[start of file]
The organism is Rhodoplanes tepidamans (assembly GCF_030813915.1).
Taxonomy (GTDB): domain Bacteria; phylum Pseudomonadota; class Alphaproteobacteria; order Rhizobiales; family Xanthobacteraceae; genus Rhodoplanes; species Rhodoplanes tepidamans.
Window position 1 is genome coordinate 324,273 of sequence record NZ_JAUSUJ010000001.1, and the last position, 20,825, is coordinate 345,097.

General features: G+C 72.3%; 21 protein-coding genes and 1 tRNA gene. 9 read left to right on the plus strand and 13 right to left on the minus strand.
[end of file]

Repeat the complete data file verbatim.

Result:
The organism is Rhodoplanes tepidamans (assembly GCF_030813915.1).
Taxonomy (GTDB): domain Bacteria; phylum Pseudomonadota; class Alphaproteobacteria; order Rhizobiales; family Xanthobacteraceae; genus Rhodoplanes; species Rhodoplanes tepidamans.
Window position 1 is genome coordinate 324,273 of sequence record NZ_JAUSUJ010000001.1, and the last position, 20,825, is coordinate 345,097.

General features: G+C 72.3%; 21 protein-coding genes and 1 tRNA gene. 9 read left to right on the plus strand and 13 right to left on the minus strand.